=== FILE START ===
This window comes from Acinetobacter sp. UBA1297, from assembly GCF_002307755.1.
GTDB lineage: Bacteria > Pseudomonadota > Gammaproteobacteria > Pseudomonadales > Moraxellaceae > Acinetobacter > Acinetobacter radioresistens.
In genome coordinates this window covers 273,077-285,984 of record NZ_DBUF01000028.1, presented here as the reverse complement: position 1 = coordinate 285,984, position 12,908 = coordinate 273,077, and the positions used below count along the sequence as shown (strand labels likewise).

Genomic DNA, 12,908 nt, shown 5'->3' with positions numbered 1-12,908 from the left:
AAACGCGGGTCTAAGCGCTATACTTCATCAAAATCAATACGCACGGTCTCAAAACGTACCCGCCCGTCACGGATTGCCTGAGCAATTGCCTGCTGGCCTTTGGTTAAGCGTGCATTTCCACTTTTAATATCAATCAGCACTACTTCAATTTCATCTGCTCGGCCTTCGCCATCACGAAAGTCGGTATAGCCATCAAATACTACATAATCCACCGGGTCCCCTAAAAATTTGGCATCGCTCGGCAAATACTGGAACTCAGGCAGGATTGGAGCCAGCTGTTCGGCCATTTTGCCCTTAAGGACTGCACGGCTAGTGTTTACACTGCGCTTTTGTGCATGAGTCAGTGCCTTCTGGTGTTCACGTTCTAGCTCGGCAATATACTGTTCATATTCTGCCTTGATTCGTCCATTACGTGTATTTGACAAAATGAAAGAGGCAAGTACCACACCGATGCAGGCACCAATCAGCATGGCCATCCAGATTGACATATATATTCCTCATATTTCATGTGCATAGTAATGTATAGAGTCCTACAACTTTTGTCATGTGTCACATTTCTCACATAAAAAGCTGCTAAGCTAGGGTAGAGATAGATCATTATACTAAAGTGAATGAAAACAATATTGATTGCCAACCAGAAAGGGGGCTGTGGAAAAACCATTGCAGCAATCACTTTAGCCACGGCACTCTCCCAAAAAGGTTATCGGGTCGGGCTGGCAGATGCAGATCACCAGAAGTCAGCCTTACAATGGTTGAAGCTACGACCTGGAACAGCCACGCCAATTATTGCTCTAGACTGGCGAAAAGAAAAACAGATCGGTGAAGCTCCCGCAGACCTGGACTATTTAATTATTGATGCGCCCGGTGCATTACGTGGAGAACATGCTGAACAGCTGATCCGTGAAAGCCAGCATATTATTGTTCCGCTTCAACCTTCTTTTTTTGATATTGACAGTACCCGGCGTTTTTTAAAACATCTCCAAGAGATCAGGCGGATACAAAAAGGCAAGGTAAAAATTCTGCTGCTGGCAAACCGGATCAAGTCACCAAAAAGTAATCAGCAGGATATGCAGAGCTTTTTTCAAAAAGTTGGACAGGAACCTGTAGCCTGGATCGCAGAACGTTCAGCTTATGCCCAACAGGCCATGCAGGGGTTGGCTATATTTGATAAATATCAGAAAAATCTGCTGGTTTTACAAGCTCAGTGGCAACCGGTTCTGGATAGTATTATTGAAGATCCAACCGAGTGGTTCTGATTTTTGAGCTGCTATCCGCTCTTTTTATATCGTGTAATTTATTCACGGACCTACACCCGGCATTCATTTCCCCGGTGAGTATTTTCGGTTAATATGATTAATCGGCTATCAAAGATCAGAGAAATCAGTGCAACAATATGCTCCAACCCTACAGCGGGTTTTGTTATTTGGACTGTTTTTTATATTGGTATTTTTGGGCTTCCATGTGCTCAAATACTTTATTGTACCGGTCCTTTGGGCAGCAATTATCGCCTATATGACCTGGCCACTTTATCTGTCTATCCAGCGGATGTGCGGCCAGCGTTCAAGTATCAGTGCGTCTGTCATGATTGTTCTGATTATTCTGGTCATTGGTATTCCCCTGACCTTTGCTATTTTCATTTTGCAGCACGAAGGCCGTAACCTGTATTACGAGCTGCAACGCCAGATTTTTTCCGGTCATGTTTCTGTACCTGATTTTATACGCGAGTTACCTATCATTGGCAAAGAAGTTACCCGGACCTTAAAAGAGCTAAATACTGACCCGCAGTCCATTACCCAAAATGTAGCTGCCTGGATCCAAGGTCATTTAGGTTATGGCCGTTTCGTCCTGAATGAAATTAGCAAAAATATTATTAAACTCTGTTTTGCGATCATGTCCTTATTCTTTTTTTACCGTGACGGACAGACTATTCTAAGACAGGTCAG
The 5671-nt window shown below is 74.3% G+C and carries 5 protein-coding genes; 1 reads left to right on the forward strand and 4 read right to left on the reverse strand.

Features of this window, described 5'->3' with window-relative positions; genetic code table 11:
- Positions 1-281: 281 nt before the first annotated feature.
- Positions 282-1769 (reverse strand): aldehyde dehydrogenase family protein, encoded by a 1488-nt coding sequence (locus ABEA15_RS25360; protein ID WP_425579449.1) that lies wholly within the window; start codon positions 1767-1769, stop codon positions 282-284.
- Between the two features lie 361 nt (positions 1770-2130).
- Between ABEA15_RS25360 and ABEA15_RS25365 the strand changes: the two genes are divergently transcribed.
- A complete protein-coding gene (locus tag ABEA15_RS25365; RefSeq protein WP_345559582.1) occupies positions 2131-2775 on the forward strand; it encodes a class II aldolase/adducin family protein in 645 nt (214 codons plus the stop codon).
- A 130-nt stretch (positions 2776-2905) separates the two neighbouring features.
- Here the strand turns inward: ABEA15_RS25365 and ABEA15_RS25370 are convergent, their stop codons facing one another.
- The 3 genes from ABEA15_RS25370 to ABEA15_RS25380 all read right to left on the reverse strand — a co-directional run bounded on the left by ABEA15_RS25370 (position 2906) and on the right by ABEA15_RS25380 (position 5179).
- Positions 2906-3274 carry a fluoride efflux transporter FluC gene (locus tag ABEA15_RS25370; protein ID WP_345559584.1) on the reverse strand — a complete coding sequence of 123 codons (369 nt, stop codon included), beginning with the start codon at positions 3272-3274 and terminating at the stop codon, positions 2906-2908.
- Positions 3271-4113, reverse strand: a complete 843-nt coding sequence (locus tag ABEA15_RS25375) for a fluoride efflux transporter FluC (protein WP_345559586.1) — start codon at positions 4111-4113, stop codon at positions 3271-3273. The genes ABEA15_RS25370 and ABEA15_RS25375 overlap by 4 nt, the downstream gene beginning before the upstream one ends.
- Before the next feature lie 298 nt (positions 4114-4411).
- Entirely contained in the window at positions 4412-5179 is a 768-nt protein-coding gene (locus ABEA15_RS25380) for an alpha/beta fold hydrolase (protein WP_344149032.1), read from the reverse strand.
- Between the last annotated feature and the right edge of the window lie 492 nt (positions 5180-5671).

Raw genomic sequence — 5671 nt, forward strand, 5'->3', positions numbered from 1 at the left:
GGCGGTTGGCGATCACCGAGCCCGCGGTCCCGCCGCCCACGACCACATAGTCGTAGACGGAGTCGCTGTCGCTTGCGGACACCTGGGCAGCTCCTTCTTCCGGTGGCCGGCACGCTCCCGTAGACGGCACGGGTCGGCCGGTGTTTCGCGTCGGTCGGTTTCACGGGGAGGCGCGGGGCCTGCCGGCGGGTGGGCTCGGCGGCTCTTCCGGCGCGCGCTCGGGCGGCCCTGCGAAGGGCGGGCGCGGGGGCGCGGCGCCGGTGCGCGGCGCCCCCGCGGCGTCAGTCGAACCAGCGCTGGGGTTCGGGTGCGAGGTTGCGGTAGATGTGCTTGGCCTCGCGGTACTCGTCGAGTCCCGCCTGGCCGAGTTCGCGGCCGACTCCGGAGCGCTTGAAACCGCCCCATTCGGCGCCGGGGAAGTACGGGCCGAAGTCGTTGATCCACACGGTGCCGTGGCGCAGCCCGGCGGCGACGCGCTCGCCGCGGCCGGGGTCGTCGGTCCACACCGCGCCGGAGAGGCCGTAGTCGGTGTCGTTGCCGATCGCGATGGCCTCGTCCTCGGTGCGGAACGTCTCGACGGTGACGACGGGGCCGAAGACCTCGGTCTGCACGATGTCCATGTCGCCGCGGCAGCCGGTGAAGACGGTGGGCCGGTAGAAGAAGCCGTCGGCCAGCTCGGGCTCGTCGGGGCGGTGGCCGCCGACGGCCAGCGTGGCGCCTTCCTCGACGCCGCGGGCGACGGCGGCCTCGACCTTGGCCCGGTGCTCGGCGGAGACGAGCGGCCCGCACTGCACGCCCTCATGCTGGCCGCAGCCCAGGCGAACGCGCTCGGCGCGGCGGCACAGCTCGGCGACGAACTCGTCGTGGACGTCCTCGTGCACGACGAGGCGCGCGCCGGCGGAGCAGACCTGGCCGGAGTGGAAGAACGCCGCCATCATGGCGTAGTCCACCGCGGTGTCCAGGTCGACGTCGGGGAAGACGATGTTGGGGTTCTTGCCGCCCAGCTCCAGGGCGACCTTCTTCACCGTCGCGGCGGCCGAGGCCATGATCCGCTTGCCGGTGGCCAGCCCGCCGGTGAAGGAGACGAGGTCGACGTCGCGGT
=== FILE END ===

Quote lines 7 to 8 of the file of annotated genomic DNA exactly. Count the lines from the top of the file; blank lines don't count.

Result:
Features of this window, described 5'->3' with window-relative positions; genetic code table 11:
- Positions 1-281: 281 nt before the first annotated feature.